Where to Start With Social Media: how to create an effective social media strategy

How to create an effective social media strategy

This year, Facebook commanded an active audience of 600 million users. In the United States this accounts for one in every four people, in the UK 23% of people use Facebook and 1 in 13 globally access this social networking tool. Business growth is increasingly tied to digital engagement. But what is engagement anyhow and how do you establish an effective way to judge the ROI of such engagement? It is important to thoroughly examine those questions before embarking on any serious social media strategy. One common misconception is that simply having a Twitter account or a Facebook page means that you are done. Herein lies the problem. In the digital world, the old adage “if you build it, they will come” is simply not true. You need to build it, nurture it, tear down and rebuild it, and then repeat. Constantly. It is not an easy process. There are, however, some tricks to employ to make it slightly less time consuming.

1. Clearly Establish Your Objectives

What is your purpose for going online? Is it to make more money, raise awareness about your brand or product, or something else? Putting these in bullet points will help you later- when establishing the metrics for measuring ROI once you get the ball rolling.

2. Identify the Person/people and Hours You are Willing to Dedicate

Effective social media strategies can be time consuming. Make sure that whoever is tasked with executing these measures actually has enough time to do them. Another way to become more efficient is to automate parts of your social media strategy.

3. Identify Your Target Platforms

Last year Facebook’s fastest growing demographic was women over 55 years old. This has been a total game changer in the eyes of many- an indication that older, more affluent people are migrating to social media as a means to engage with their communities. Twitter is also a powerful tool to use to increase your brand and engage people.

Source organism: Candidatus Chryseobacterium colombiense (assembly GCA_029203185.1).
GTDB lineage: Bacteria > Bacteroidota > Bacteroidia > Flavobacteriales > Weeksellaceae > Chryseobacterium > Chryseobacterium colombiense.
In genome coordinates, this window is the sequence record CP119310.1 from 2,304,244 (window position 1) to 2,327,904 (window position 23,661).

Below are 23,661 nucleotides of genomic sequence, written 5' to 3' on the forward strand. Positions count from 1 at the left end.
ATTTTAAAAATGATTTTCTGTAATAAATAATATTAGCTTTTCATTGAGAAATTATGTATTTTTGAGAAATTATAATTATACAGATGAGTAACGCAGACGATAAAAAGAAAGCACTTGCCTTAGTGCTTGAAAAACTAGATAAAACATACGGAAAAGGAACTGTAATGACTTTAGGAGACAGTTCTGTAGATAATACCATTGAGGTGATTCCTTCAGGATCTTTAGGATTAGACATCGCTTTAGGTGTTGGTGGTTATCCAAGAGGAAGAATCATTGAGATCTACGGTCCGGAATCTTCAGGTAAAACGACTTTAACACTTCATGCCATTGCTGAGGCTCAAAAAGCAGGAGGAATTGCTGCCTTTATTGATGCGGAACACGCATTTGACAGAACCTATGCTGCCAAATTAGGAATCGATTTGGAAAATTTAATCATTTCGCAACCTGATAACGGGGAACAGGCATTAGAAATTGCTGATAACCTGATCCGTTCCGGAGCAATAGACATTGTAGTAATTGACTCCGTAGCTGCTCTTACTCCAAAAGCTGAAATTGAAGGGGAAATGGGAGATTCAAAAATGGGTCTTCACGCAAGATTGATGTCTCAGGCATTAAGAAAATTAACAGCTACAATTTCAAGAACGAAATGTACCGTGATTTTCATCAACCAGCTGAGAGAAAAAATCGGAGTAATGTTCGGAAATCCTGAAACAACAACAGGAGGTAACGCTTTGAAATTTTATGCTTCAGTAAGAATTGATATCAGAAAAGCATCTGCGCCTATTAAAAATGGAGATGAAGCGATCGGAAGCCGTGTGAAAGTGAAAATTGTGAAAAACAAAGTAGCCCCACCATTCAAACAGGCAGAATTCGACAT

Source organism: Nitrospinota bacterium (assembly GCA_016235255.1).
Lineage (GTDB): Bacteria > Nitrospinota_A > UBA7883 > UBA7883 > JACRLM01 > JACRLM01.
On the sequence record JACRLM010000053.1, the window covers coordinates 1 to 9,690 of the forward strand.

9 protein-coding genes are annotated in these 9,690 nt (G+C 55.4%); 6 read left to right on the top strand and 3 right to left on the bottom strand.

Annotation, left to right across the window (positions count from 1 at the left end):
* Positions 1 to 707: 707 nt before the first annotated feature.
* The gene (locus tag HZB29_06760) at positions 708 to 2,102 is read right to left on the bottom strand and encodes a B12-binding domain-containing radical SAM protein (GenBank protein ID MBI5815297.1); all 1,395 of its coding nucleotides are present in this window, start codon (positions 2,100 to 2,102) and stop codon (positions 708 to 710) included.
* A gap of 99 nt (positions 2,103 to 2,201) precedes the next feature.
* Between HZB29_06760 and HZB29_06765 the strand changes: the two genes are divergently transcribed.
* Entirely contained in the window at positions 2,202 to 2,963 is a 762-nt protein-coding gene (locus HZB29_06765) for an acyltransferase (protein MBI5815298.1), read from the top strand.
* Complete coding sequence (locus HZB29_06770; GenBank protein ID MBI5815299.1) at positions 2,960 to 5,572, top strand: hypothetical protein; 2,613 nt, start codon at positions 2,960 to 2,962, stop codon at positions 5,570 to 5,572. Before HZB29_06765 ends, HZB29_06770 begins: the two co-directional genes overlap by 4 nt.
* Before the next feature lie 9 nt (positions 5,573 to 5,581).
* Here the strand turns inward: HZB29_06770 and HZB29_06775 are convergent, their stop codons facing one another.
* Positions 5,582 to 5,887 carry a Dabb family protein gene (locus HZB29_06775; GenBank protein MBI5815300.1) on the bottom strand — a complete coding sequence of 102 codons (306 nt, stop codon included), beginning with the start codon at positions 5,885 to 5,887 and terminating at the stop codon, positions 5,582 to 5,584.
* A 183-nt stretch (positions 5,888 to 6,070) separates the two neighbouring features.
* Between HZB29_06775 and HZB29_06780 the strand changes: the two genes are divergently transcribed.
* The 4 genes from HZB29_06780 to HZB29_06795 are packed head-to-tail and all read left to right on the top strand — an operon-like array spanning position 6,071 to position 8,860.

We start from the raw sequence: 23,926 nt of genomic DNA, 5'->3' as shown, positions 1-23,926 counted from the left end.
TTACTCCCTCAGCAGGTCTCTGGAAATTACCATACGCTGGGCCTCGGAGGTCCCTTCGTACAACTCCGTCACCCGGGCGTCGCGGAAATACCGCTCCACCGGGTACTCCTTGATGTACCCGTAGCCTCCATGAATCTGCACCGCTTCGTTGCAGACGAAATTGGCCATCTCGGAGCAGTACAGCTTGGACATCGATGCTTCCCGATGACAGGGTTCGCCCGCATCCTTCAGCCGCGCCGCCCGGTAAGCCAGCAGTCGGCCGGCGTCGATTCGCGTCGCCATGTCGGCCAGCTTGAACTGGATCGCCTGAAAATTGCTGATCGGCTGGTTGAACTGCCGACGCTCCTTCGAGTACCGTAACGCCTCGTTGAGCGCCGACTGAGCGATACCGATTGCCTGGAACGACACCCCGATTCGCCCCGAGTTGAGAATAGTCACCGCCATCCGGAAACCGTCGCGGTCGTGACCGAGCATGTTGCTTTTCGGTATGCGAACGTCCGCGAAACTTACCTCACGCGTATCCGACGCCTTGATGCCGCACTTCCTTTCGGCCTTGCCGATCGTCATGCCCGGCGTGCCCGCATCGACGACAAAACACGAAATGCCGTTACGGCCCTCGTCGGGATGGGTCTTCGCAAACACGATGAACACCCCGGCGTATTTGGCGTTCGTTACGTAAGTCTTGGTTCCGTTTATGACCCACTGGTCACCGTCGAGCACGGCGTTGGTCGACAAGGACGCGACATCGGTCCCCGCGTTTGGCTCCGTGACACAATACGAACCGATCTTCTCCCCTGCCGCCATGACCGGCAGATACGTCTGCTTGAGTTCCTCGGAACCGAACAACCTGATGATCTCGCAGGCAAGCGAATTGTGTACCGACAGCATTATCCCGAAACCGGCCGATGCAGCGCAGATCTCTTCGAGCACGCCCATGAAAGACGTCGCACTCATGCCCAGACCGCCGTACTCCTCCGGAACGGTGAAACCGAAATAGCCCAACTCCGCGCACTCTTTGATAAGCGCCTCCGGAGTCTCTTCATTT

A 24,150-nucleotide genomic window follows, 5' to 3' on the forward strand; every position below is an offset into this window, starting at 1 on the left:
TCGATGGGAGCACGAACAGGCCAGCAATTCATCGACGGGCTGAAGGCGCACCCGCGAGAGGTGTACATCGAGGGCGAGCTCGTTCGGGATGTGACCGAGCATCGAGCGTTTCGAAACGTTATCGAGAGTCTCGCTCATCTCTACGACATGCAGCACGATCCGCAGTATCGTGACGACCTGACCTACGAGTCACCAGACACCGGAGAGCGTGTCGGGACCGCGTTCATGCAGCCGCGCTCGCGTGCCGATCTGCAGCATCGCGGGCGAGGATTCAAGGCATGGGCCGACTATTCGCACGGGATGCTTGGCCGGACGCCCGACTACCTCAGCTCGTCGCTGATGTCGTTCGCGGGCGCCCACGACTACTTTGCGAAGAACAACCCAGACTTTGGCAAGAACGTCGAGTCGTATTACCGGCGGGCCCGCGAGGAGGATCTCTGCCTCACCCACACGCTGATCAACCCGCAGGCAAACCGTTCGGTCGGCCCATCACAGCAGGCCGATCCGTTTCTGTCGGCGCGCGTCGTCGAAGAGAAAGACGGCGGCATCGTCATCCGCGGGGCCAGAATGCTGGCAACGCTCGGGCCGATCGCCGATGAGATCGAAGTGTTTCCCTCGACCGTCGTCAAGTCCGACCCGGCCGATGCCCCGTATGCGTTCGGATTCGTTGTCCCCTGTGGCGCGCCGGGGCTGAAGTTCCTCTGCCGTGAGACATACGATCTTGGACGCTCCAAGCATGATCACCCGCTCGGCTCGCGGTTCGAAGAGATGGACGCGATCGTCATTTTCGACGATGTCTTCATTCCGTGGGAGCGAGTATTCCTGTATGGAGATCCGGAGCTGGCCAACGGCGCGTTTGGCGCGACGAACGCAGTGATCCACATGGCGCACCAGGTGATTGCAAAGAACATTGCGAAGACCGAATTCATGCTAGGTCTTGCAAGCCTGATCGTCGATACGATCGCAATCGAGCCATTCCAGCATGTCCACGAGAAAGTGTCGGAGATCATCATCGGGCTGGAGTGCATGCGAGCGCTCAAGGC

4. Prepare an Outline

This is a precursor to your overall digital strategic marketing plan. Determine what your goals are for using social media in your business. Evaluate the tools, platforms and technologies available to you to achieve your goals and objectives. Once you have an outline, it’s time to examine the tools you will be using to execute your objectives. During the inception process, your main objective should be focusing on: the audience.

5. Your Audience

Find Your Audience

Examine the product or service you offer. Who are your buyers or consumers? Where do they reside, collaborate and converse online? A good place to start is by scanning the audience of your competitors’ blogs. Technorati (link http://technorati.com/) is among the largest blog search sites available. Run a search on the site, and find 5 to 6 of your competitors. The regular commentators on these sites comprise a good example of your audience.

Listen to Your Audience

This is a commonly skipped step. Social media offers a 2.0 experience to its users. Web 2.0 is a term used to refer to the phenomenon that occurs when users are given the opportunity to converse directly with each other and the companies and businesses that they choose to relate to.

In a real world example, compare it to a face to face conversation. There is an opportunity for talking, but also an opportunity for listening. Any good conversationalist will tell you that listening is as important, if not more important, than talking.

Listening on the web can be one of many things. Monitoring hashtags on Twitter , reading blog comments, ‘liking’ your competitors on Facebook and establishing Google keywords are good places to start.

Analyze Your Audience

You’ve found them and listened to them. What are they talking about? What platforms do they use to communicate with each other and your competitors? What information do you have that could be of use to them? Answer all of these questions and plug them into a visual spreadsheet.
Now that you’ve established your objectives, who will carry them out, where and why, it’s time to piece all of that information into a digital marketing plan. Stay tuned for the next post, where we will be examining how to do just that, along with establishing effective analytics tools to be on top of making every ounce of effort bring the outcome you desire.

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